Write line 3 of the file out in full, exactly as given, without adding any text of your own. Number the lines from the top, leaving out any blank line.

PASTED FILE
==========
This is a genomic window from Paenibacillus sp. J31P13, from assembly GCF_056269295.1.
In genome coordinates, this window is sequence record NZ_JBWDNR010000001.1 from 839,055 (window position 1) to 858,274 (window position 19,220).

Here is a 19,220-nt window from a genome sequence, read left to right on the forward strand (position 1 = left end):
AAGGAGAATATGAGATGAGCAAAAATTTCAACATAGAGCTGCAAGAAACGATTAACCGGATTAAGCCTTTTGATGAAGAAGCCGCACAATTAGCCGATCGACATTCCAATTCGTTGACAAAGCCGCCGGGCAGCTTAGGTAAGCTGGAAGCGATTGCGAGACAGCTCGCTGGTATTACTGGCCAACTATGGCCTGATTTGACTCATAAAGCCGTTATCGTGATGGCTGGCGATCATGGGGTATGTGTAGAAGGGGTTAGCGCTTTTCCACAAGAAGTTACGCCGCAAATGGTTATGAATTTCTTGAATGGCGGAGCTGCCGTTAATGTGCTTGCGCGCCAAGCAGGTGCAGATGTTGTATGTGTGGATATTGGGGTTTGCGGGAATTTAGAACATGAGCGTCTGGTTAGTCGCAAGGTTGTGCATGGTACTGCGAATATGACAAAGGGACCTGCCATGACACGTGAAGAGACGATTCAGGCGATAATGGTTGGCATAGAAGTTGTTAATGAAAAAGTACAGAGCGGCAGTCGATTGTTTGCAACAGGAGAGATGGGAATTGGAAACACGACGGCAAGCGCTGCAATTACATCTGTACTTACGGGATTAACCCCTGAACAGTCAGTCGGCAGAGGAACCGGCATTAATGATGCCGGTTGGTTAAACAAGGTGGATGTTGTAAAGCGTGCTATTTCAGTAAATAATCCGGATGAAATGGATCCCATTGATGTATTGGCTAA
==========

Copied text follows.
Here is a 19,220-nt window from a genome sequence, read left to right on the forward strand (position 1 = left end):